Visme.co is a recently relaunched and re-branded service loyal Noupe readers already know. We’ve covered the service under its former name EWC Presenter in August of 2013 already. At that time, our conclusion was entirely positive. We recommended to put PowerPoint and Keynote aside, and use EWC Presenter instead. A lot has happened behind the curtain since then, so we thought it would be time to revisit a service we had enjoyed at first encounter. Are we still fans? Well, the name Visme.co is way better than the wooden EWC Presenter. And else? Read on…
Visme.com: The Trend is – Visualize Me
The predecessor of Visme.co had the word presentation in its name; and for a reason. Visme.co entirely omits that term. Its motto is "Visualize Me" and as a visualizer in general it focuses not only on presentations but all kinds of visual content. While Presenter had major strengths in creating presentations, Visme.co is also capable of building infographics and banner ads. What made the people behind Presenter change its name?
I assume the focus on presentations resulted in a more or less boring image of the service that was from scratch able to do more than just replace PowerPoint. Visual content is much more than a few slides. In fact, visual content is a vital part of any content strategy – or at least should be. But why guess? Let Payman Taei, the founder of Visme.co explain it:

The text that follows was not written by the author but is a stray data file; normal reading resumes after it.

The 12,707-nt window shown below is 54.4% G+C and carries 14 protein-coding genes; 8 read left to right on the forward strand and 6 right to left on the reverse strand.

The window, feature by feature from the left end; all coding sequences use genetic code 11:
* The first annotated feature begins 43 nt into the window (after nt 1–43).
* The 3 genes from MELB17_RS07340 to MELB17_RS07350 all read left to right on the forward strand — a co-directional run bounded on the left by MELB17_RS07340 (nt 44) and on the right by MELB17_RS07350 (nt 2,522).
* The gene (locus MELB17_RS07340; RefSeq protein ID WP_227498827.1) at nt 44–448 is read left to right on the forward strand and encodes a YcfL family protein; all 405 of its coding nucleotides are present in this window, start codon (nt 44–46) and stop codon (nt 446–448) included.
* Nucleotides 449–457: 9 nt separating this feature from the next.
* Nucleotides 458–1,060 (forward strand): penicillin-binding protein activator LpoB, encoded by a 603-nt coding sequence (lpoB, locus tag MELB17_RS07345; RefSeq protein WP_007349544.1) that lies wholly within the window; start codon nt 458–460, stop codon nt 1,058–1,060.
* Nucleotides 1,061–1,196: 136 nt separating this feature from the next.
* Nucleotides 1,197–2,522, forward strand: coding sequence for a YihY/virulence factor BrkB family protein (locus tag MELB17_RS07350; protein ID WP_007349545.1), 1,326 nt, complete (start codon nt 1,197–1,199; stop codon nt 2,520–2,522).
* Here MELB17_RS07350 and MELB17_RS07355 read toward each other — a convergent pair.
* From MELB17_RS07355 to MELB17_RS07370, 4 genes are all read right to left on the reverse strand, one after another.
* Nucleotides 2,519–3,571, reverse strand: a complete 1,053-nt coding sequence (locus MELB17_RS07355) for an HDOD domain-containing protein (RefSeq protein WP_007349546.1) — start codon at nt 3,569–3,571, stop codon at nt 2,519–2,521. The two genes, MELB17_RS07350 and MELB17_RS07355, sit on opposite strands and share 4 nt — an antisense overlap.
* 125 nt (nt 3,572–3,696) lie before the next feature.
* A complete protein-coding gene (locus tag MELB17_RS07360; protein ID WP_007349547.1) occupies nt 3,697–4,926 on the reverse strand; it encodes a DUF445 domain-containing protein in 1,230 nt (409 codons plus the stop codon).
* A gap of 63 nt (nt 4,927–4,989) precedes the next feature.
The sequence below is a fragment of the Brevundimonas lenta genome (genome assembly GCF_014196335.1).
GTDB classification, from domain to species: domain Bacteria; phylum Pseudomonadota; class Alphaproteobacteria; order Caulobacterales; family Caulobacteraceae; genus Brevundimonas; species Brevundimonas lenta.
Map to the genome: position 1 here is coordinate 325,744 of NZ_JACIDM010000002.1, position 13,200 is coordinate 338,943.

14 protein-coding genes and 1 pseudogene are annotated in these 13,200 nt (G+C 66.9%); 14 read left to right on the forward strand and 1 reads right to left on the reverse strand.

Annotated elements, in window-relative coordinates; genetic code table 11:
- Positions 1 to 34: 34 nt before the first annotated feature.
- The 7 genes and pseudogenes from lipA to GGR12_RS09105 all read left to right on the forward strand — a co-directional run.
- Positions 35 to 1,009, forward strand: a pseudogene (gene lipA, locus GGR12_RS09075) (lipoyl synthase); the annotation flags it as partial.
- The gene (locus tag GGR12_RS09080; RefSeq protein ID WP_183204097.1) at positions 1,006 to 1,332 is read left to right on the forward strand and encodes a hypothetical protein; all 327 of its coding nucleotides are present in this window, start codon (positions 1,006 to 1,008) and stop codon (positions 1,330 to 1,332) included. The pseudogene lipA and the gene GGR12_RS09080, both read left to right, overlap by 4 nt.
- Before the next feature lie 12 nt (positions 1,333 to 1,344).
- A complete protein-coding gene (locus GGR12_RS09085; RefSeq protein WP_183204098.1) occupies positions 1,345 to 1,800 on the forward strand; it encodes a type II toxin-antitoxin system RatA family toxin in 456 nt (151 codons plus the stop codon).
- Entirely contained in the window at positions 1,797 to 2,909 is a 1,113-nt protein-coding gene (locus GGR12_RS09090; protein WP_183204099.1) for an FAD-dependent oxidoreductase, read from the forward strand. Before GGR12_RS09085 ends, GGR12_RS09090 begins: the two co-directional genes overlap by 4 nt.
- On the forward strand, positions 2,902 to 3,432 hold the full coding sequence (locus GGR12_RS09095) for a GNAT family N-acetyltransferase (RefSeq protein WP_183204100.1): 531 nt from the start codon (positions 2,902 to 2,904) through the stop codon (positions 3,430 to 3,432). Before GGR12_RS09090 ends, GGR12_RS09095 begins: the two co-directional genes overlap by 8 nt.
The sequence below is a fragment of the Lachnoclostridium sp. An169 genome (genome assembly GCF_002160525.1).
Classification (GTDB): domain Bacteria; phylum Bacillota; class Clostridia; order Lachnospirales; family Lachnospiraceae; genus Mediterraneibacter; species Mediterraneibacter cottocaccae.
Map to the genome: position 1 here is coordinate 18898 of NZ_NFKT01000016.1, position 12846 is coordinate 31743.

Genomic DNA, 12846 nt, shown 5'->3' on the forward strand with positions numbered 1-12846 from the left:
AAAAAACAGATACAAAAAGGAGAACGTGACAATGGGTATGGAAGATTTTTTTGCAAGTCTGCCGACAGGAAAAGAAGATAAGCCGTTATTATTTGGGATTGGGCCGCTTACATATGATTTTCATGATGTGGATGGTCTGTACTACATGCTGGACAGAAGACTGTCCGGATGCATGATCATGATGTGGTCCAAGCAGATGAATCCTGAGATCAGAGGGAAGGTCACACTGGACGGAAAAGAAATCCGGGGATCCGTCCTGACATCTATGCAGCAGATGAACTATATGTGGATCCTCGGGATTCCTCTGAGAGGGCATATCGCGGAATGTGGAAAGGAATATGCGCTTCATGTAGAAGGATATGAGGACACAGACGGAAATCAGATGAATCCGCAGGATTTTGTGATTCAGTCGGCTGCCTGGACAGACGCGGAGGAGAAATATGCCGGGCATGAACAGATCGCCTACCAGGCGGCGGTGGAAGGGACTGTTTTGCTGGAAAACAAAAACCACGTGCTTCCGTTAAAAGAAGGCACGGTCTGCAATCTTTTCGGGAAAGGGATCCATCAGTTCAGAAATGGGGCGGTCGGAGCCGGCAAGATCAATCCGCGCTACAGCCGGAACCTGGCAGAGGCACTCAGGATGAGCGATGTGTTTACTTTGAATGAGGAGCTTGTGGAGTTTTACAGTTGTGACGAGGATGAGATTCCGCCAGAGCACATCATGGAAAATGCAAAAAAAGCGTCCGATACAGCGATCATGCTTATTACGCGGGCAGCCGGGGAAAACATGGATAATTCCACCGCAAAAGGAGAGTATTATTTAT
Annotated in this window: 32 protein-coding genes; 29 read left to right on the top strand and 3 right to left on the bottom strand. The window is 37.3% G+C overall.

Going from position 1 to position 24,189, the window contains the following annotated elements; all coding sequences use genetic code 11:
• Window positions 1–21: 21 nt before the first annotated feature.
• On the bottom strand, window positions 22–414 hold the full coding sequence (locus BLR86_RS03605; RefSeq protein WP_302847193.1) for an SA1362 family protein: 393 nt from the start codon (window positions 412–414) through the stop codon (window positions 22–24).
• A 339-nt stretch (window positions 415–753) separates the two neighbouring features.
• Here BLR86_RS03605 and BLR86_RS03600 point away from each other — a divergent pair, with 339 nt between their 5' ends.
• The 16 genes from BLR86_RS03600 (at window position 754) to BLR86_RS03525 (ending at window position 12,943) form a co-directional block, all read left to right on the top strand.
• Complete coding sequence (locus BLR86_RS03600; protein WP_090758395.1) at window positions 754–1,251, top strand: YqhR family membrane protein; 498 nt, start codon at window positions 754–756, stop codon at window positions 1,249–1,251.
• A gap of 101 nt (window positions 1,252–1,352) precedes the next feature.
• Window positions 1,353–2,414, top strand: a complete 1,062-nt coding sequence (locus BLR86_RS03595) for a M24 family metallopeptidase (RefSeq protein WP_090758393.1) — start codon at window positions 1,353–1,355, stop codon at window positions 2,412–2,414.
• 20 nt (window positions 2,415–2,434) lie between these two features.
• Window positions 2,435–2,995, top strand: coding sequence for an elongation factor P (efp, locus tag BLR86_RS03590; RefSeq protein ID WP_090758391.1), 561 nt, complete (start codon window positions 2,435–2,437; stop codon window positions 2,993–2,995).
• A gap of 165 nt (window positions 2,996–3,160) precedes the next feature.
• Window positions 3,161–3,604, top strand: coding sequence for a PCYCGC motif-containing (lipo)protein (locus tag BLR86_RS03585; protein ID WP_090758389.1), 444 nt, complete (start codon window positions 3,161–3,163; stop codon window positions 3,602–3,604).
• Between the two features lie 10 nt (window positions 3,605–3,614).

The change from EWC Presenter to Visme was two-fold. Visme is transitioned beyond Presentations; it’s in essence becoming the Swiss Knife of Visual content where users can also create infographics, animations, product demos and banner ads. Last but not least, we wanted a brand name that symbolized simplicity.
Why Visual Content Will Save the World
An image is worth a thousand words. Who doesn’t know that phrase? And while this has always been true, it is becoming even truer (I know there is no such word) with the rise of content marketing efforts worldwide and the growth of the web in general. Already today we have more content than we could ever possibly consume in our lifetime and content production doesn’t stop now.